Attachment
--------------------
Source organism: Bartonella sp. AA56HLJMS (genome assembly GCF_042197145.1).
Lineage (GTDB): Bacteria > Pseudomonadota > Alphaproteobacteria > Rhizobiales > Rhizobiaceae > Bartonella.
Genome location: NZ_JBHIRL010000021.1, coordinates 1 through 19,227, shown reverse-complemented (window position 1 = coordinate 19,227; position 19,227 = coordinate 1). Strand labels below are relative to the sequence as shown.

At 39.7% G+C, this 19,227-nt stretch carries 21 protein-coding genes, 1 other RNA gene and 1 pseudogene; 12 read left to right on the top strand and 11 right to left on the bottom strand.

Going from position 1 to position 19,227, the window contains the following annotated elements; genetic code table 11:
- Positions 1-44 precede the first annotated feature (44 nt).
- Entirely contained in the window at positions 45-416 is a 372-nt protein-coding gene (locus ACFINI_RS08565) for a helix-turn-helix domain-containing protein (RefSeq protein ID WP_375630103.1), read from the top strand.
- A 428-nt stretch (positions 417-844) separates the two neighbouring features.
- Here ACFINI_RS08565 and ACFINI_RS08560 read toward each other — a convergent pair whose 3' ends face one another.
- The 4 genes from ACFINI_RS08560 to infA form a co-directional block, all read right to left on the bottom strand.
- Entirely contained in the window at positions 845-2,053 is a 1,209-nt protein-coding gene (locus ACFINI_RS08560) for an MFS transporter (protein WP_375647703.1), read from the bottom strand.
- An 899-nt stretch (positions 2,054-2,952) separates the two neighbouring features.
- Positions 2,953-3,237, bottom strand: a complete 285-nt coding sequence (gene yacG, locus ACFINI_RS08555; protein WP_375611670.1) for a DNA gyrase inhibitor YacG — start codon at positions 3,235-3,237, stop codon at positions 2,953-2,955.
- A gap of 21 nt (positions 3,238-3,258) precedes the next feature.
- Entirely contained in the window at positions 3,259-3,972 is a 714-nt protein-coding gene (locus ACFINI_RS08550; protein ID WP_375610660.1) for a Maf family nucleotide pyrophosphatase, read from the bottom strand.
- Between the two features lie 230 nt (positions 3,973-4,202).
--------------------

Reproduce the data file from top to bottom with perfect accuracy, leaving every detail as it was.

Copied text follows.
Source organism: Bartonella sp. AA56HLJMS (genome assembly GCF_042197145.1).
Lineage (GTDB): Bacteria > Pseudomonadota > Alphaproteobacteria > Rhizobiales > Rhizobiaceae > Bartonella.
Genome location: NZ_JBHIRL010000021.1, coordinates 1 through 19,227, shown reverse-complemented (window position 1 = coordinate 19,227; position 19,227 = coordinate 1). Strand labels below are relative to the sequence as shown.

At 39.7% G+C, this 19,227-nt stretch carries 21 protein-coding genes, 1 other RNA gene and 1 pseudogene; 12 read left to right on the top strand and 11 right to left on the bottom strand.

Going from position 1 to position 19,227, the window contains the following annotated elements; genetic code table 11:
- Positions 1-44 precede the first annotated feature (44 nt).
- Entirely contained in the window at positions 45-416 is a 372-nt protein-coding gene (locus ACFINI_RS08565) for a helix-turn-helix domain-containing protein (RefSeq protein ID WP_375630103.1), read from the top strand.
- A 428-nt stretch (positions 417-844) separates the two neighbouring features.
- Here ACFINI_RS08565 and ACFINI_RS08560 read toward each other — a convergent pair whose 3' ends face one another.
- The 4 genes from ACFINI_RS08560 to infA form a co-directional block, all read right to left on the bottom strand.
- Entirely contained in the window at positions 845-2,053 is a 1,209-nt protein-coding gene (locus ACFINI_RS08560) for an MFS transporter (protein WP_375647703.1), read from the bottom strand.
- An 899-nt stretch (positions 2,054-2,952) separates the two neighbouring features.
- Positions 2,953-3,237, bottom strand: a complete 285-nt coding sequence (gene yacG, locus ACFINI_RS08555; protein WP_375611670.1) for a DNA gyrase inhibitor YacG — start codon at positions 3,235-3,237, stop codon at positions 2,953-2,955.
- A gap of 21 nt (positions 3,238-3,258) precedes the next feature.
- Entirely contained in the window at positions 3,259-3,972 is a 714-nt protein-coding gene (locus ACFINI_RS08550; protein ID WP_375610660.1) for a Maf family nucleotide pyrophosphatase, read from the bottom strand.
- Between the two features lie 230 nt (positions 3,973-4,202).